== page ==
I appreciate this sneaky Christianity Today piece by Louis A. DeCaro Jr.: “Why White Evangelicals Should Claim John Brown.” (Sneaky in a good way.)
DeCaro is a scholar who has written several books about Brown, as well as a biography of Shields Green, a Black man who accompanied Brown’s raid on Harper’s Ferry. He knows John Brown well and, therefore, admires him. “I dream that John Brown’s soul might march again,” DeCaro writes.
And if you don’t understand why, he suggests that’s because — at best — you’ve been sold a bunch of lies about the man, what he fought for, and the meaning of his legacy:
Among white people, Brown was widely dismissed by the early 20th century. As American society backpedaled from the idea of Black people becoming full citizens, Brown’s reputation couldn’t help but decline. Whites in the North celebrated reunion with whites in the South and tacitly agreed to talk about the soldiers’ honor and bravery and set aside the actual issues that had separated patriots and traitors.
Slavery itself was sentimentalized in this era, with lots of popular rhetoric and images of “mammies” and “piccaninnies.” Those who benefited from the system of white supremacy were depicted sympathetically, while those who defended it were imagined to be noble.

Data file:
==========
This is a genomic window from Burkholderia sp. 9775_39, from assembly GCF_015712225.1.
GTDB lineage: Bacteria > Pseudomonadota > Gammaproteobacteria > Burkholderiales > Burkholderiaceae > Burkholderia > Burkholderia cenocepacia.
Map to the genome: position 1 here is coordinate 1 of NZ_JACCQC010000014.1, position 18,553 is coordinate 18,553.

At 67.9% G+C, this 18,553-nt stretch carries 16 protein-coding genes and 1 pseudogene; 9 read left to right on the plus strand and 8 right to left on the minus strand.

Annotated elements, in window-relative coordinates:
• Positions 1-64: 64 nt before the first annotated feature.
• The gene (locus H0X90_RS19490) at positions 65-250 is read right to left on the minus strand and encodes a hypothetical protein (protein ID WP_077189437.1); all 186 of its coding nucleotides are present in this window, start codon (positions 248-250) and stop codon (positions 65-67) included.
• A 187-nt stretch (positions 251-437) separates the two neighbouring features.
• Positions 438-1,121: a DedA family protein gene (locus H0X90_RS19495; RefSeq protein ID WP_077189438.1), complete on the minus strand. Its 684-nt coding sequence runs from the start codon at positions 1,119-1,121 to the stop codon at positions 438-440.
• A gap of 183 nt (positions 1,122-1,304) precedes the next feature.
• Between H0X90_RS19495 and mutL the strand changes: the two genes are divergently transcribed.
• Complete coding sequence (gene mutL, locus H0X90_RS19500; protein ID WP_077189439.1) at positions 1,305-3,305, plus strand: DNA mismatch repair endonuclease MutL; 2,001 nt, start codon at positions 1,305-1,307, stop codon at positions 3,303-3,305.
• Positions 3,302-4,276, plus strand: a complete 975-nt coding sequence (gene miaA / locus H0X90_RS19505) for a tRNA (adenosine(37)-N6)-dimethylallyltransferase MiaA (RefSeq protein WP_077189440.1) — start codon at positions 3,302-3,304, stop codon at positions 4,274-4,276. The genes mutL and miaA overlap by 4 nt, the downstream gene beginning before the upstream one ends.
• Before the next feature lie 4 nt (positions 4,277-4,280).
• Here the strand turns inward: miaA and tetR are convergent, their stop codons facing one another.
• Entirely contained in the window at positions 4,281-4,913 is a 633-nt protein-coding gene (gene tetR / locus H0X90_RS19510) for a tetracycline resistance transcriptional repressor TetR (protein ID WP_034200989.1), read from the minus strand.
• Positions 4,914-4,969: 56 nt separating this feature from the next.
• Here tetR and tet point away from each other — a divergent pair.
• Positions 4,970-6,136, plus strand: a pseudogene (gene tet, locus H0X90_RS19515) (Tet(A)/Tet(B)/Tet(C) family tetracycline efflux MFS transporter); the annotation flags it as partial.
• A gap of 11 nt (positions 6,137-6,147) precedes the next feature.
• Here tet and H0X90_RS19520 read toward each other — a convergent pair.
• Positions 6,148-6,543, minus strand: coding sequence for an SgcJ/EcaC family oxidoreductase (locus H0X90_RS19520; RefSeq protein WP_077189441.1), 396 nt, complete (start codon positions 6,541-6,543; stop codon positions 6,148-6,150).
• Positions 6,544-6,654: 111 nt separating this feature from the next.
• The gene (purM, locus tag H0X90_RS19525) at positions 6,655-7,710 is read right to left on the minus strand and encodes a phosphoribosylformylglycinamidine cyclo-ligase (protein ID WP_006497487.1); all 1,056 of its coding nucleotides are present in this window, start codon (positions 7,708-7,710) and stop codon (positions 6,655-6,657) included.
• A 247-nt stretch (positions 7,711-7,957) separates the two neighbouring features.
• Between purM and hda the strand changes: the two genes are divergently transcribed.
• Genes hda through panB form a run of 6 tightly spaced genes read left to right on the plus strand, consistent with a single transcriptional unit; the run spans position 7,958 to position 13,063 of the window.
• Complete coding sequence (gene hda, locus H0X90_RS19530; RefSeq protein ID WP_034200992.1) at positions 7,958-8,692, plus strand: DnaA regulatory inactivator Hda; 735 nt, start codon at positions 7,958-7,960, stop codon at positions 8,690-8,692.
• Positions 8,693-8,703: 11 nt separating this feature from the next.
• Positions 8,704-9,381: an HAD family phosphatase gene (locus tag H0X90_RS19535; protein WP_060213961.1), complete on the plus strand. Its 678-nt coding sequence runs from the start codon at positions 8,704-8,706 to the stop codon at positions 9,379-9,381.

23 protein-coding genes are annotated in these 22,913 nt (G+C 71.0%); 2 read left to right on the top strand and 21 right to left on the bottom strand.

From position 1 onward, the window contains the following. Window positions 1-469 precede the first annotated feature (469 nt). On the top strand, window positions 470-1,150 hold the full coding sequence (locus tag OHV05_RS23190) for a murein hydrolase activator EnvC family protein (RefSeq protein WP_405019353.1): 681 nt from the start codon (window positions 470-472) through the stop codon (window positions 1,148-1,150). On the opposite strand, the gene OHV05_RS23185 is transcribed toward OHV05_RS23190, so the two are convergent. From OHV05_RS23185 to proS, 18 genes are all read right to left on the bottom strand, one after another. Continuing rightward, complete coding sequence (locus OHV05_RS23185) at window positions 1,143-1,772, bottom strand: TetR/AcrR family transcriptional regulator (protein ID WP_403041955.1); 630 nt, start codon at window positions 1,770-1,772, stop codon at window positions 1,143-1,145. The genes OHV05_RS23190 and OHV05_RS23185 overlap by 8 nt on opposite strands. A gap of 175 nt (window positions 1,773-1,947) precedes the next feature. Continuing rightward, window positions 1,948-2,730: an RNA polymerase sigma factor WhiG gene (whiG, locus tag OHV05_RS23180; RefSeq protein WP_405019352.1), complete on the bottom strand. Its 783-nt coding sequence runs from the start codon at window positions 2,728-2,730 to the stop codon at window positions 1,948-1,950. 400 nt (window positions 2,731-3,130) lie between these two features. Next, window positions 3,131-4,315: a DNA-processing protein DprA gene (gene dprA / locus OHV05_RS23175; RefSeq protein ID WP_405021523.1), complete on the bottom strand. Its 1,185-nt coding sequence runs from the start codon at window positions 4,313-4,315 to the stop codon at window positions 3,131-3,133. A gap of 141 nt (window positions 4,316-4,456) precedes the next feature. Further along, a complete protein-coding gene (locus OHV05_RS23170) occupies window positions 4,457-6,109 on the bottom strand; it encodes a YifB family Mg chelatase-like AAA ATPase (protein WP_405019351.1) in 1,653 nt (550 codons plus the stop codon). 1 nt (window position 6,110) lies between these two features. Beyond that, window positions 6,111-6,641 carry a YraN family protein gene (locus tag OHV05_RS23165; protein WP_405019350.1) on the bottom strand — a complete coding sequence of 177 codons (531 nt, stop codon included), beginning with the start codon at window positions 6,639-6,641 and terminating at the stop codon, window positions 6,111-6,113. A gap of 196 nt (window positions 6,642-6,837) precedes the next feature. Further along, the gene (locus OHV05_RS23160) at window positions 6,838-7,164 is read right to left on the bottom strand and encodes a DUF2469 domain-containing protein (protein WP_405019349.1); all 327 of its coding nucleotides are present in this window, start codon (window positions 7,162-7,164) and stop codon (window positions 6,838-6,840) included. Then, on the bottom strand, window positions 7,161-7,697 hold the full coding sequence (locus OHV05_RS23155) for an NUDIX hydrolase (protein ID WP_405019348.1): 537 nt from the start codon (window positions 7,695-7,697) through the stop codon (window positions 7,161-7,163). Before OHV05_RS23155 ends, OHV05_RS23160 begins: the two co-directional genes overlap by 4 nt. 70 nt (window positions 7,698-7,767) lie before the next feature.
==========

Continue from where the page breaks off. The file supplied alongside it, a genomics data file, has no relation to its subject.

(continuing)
Meanwhile Brown, who hated slavery more than he loved his own life, was portrayed as insane. …
The first draft of history … was mostly written by the proslavery press. The initial interpretation of Brown’s actions was crafted by people who believed that “all men are created equal” was a lie.
Before that, though, DeCaro reminds his white evangelical audience of this essential truth about Brown: He was one of us. Brown, he insists, was a man of “deep evangelical faith”:
Brown testified clearly to his own conversion, and he prayed that those around him would know “the grace of God through Jesus Christ.” He continually held up the Bible as the authoritative Word of God, the supreme written norm by which God binds the conscience. He urged people, “Be determined to know by experience as soon as may be, whether Bible instruction is of Divine origin or not,” convinced that if they tested the Scripture, they would discover the truth.